Fast-growing, middle-market organizations tend to resist talent planning, but they are the ones who stand to benefit the most from it. A well-implemented leadership development program can help companies scale, offer their workforce advancement opportunities, and solve growth-related problems.

Superior talent planning translates to better business performance.

Well-thought-out talent planning and leadership development seem to be luxuries out of the reach of most fast-growing, middle-market organizations. Such companies often fail to recognize the short- and long-term benefits leadership development can provide them. They may also deem such development efforts ill-suited for their needs, unaffordable, or overly time-consuming.

From the perspective of a relatively small organization with a flat hierarchy and a thin management layer, such concerns are all valid. That said, it is such middle-market companies that can benefit the most from talent planning/development. The solution to this conundrum is not to convince middle-market leadership that talent planning and development is a worthwhile undertaking or that not employing such programs will rob them of future opportunities.

Rather, finding ways to allay their concerns while delivering immediate results on the individual and institutional level is what can break the impasse.

How do leadership development professionals bridge the gap between the legitimate objections of middle-market business leaders and the benefits leadership development programs can deliver to these same organizations?

Framing the Program Correctly

As I have pointed out in my books and posts, the long-term benefits of talent planning and development are undeniable. The mindset of the average middle-market business leader revolves around immediate challenges, however. Often thinly managed, such organizations frequently have their top brass involved in daily operations.

Such leaders work in the business; thus, they often don’t have time to work on the business. By devising a talent management/planning program that addresses immediate problems and pressing growth-related issues, leadership development professionals can dissipate many of the objections of middle-market business leaders. Such a program makes a visible impact that showcases why a fast-growing organization can’t afford to ignore talent development.

Clarifying the Difference Between Growth and Scaling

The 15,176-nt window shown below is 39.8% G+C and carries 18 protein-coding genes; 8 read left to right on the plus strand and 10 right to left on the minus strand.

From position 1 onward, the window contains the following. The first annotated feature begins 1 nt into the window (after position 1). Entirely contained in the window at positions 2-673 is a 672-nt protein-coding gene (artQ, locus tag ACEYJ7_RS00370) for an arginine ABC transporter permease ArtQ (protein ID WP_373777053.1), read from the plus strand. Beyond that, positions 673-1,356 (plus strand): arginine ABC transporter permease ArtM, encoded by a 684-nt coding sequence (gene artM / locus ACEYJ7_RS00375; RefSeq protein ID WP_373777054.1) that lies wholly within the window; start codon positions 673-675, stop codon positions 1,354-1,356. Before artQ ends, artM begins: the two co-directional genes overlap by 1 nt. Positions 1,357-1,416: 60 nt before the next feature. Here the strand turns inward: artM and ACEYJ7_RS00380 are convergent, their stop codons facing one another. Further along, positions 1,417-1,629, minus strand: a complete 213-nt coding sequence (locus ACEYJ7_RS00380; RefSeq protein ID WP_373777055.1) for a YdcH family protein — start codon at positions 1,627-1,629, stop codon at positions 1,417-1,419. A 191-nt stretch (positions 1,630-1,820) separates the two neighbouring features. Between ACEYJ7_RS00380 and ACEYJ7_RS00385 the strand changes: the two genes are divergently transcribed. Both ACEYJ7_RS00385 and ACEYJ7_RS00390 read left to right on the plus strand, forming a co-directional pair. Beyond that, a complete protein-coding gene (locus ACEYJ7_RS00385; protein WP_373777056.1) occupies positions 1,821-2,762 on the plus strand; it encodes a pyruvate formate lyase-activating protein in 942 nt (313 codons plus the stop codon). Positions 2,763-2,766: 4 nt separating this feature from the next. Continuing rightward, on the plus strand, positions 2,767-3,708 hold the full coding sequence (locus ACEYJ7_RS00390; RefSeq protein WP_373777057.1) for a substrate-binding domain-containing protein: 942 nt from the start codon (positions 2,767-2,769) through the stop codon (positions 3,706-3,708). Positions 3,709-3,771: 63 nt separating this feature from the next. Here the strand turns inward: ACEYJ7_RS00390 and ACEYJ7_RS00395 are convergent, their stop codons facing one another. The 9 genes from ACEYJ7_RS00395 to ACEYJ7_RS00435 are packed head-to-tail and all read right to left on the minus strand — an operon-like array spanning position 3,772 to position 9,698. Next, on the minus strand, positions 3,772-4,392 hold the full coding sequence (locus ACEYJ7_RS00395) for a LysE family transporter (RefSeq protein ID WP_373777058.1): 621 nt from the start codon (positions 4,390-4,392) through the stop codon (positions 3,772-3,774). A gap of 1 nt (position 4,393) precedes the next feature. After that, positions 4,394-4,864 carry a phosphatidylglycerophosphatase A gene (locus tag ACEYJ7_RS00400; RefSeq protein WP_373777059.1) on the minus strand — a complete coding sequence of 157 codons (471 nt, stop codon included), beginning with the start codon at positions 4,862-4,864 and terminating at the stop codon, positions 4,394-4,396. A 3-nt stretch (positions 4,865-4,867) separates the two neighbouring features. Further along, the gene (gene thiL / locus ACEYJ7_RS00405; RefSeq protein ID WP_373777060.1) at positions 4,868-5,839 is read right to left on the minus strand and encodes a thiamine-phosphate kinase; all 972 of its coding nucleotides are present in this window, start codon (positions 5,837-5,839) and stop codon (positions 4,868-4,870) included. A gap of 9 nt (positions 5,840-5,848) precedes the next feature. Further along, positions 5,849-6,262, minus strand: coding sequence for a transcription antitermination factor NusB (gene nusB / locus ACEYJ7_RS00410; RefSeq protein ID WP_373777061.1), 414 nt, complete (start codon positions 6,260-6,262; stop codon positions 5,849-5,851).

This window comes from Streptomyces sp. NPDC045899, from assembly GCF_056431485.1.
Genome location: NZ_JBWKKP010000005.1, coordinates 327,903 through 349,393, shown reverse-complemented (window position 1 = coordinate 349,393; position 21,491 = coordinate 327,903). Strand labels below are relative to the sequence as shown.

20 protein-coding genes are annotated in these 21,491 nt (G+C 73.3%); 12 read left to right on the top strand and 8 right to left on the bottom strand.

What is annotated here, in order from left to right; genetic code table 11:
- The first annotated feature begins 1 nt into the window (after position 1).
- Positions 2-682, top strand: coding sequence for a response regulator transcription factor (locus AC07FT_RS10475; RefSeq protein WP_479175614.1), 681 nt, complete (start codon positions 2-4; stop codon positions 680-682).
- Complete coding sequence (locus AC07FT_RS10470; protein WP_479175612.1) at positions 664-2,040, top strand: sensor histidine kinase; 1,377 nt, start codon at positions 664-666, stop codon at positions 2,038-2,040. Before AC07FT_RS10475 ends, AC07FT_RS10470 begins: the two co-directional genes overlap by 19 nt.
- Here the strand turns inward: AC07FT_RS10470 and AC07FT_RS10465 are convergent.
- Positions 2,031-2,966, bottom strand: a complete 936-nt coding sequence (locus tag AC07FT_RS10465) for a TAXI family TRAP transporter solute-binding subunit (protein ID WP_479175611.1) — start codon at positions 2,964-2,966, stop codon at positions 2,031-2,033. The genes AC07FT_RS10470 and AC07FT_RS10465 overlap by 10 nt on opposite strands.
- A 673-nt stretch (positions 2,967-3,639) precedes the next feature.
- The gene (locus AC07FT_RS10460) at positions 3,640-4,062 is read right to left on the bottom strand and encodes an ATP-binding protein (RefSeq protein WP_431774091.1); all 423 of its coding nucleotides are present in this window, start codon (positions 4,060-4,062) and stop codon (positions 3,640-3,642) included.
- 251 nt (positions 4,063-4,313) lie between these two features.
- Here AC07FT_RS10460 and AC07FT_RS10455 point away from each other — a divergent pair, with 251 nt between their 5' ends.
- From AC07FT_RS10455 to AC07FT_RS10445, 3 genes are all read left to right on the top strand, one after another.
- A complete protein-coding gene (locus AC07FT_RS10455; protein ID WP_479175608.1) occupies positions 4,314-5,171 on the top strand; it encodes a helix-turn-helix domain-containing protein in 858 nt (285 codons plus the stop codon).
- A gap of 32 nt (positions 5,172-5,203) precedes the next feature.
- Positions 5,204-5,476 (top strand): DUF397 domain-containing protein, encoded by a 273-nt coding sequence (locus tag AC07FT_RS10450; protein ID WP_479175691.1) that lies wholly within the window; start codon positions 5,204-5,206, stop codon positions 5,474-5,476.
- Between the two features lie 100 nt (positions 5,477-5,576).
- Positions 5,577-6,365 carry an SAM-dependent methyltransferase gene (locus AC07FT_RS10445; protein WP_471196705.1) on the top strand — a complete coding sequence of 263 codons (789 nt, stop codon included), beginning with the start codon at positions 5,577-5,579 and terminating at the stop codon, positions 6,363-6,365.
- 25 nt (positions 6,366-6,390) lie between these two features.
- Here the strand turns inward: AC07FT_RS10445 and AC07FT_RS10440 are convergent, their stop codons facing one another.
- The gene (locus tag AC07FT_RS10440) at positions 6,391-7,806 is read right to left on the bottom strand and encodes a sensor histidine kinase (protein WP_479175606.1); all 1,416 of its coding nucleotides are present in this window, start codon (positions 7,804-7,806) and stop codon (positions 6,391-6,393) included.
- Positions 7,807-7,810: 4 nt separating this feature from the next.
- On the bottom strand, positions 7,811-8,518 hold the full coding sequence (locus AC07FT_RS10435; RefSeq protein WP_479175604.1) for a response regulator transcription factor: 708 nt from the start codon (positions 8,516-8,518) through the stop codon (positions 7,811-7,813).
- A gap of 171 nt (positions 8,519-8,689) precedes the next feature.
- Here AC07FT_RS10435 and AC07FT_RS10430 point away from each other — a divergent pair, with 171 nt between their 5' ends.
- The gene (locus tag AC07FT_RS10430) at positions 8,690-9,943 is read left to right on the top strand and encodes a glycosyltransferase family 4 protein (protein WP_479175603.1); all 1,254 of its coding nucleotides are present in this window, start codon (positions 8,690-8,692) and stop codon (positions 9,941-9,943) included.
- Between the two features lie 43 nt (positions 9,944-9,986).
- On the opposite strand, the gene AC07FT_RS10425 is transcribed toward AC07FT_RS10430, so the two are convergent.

Fast-growing companies go through the pains of growth racing against themselves. They throw more resources into the cauldron, such as more people, capital, and new technologies, in response to increasing revenues.

By implementing talent development techniques and procedures, they can scale their operation in addition to growth. And there are significant differences between scaling and growth.

By freeing up executive personnel to work on the organization instead of working in it, leadership development allows companies to increase their revenue without feeding more resources into the equation. Having thus dissociated the two variables, organizations can exceed their expectations revenue-wise while optimizing their activity.

Building Training Programs Around Real-world Problems

In a middle-market company, building individual skills while creating institutional capabilities is paramount. Such companies can’t afford to take personnel away from day-to-day operations. Implementing smaller-scale leadership development projects focusing on real-world problems that the company faces makes perfect sense.

The benefits of such an approach for the organization are obvious and far-reaching.

Creating Internal Career Opportunities

Succession is a major problem for middle-market companies. Tied up in their day jobs, the leaders of such organizations think they can’t afford to concern themselves with such “luxuries.” The truth is, however, that they can’t afford to ignore the issue.

Leadership succession planning is a boon for employees and the organization. 

Building leadership development programs around real-world problems and cross-functional projects help companies address succession while amplifying employee engagement and motivation through new opportunities for advancement.

By adopting such an approach to talent development, companies can avoid bringing in outside talent to fill key management positions as they grow.

Matching Leadership Development to the Culture of the Organization

Many middle-market companies have their roots in mom-and-pop level, founder-led initiatives. For such organizations, retaining their culture as they grow and scale is a top priority. Leadership development should always respect such priorities, aiming to reflect these particular cultural traits.

Unattended and without purposeful direction, the growth process can dilute cultural values and alter character beyond recognition. Well-targeted leadership development efforts can ensure that while the process takes place, it does not dilute the fundamental values and character of the organization.

Fast-growing, middle-market companies stand to benefit the most from purposeful and carefully implemented talent planning, despite their tendency to resist such efforts. A well-structured leadership development program can help such companies scale, cover their succession needs, motivate their workforce, and exceed revenue expectations.

To learn more about intelligent leadership, pick up my books.


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